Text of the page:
Most of us flip light switches and plug in appliances and think nothing of it when they turn on or off.
Adam Schultz does think about it. He works to make sure the nation’s power grid — the critical infrastructure behind those switches and plugs — is protected from potential natural and human-made threats.
Schultz, a professor in Oregon State’s College of Earth, Ocean, and Atmospheric Sciences, is the principal investigator on a four-year project to carry out large-scale mapping of the electrical properties of the Earth’s crust and mantle beneath the southern and southwestern United States for the U.S. Geological Survey.
More than two-thirds of the contiguous 48 states in the U.S., as well as parts of Alaska, have already been mapped by Schultz’s lab, and the new project will fill a significant gap of knowledge. Oregon State’s National Geoelectromagnetic Facility is the largest facility for this type of measurement in the world, making the university a natural fit for the work.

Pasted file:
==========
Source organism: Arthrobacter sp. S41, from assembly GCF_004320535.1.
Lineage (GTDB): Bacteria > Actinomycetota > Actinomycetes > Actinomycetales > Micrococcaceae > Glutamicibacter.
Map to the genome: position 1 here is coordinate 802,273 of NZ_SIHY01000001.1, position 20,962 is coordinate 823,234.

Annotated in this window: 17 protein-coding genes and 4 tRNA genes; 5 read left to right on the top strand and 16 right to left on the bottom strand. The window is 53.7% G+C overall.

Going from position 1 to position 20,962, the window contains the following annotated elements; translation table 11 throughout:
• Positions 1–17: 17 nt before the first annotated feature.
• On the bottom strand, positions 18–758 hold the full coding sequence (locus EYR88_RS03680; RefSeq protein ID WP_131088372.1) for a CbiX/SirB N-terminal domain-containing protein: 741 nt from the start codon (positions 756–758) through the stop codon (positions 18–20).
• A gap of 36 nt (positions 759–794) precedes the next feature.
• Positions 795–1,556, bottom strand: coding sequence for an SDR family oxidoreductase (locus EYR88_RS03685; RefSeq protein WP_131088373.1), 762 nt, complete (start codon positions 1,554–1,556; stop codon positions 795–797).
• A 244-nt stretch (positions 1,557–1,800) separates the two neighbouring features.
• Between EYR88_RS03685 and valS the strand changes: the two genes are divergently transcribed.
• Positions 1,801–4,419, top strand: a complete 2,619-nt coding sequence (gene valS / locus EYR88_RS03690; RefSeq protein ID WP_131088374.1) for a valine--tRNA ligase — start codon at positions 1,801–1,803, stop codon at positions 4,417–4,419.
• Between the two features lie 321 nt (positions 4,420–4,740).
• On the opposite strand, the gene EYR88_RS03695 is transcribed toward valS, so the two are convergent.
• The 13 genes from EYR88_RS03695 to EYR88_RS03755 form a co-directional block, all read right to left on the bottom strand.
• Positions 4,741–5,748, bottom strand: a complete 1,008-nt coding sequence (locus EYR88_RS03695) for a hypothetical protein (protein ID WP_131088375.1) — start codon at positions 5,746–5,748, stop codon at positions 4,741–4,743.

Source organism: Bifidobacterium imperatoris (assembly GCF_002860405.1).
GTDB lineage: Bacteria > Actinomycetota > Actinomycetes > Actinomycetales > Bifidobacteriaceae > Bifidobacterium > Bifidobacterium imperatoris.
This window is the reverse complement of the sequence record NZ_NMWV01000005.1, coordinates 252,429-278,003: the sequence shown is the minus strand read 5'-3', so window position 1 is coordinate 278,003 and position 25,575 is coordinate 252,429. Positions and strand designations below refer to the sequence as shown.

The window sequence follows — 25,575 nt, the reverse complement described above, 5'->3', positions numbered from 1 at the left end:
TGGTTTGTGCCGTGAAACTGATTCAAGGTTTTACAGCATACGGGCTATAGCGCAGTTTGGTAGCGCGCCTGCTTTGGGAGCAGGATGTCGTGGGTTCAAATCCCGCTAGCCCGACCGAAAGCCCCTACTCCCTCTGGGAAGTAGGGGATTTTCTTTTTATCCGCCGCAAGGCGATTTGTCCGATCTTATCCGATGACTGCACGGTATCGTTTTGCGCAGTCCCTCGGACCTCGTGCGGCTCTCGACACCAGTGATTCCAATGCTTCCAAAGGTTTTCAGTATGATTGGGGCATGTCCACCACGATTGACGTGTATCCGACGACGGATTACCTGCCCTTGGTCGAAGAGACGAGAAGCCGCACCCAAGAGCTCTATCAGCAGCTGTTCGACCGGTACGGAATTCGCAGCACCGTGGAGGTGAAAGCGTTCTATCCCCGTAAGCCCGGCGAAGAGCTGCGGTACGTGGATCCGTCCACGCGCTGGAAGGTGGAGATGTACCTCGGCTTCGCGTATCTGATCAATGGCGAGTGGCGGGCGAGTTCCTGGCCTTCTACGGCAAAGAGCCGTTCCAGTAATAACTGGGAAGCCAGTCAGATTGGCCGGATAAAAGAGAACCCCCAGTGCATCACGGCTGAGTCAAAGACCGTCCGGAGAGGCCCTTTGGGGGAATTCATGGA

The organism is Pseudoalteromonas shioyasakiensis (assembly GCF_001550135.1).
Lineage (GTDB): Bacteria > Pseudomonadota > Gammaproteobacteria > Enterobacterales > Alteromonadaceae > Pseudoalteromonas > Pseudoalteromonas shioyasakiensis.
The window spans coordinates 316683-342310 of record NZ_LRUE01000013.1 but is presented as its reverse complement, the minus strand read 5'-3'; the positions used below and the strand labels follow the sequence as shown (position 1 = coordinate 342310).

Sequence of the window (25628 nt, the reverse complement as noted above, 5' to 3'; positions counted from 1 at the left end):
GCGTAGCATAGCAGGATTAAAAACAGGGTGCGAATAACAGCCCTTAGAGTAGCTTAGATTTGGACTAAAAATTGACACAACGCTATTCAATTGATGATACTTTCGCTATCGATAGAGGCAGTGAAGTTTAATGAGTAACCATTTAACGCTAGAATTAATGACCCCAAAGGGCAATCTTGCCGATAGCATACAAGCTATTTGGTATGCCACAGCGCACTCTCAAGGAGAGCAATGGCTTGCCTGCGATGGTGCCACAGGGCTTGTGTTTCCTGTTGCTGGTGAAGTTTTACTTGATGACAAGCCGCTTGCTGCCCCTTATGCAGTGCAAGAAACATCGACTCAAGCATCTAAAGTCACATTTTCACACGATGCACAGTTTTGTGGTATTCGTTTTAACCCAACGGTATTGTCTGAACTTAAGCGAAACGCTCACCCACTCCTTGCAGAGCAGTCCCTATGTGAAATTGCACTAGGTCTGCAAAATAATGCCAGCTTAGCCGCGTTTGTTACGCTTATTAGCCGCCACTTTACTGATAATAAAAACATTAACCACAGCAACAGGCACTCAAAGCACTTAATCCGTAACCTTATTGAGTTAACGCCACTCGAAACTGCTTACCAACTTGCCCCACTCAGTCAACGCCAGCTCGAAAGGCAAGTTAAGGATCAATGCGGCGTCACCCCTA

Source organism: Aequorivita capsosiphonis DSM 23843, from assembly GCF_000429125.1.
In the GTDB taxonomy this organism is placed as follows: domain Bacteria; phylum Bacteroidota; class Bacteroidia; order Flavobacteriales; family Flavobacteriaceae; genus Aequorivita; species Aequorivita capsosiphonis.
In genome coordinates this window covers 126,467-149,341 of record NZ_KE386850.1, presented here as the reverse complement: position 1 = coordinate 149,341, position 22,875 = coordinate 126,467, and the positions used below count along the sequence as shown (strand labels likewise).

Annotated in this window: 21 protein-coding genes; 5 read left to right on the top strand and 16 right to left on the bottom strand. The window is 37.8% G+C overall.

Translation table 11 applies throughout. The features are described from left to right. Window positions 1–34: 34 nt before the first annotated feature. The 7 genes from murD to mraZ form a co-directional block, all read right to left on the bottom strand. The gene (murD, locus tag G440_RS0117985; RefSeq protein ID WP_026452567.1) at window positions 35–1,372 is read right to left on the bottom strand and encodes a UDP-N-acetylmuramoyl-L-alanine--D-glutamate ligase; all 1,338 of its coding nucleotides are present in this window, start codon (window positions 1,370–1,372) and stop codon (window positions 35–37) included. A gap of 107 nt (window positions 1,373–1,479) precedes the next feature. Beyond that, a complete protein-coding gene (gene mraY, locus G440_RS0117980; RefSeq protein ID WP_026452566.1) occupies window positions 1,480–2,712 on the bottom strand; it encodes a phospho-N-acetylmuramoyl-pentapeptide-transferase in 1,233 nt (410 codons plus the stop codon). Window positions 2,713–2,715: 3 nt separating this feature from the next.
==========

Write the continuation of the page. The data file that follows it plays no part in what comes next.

The project plays an important role in protecting the electrical grid from currents generated by extreme solar storms and against damage from electromagnetic pulses used as weapons, an area of growing concern. The project is part of a portfolio of work from Schultz’s lab, funded by the National Science Foundation, NASA and the U.S. Geological Survey, to help secure the nation’s critical infrastructure.
“Geomagnetically-induced electrical currents are always running through the power grid, and understanding how the grid is going to be stressed by these currents is critical to keeping the power grid functioning,” Schultz says. “This is a risk we can do something about, and we’re actually doing it.”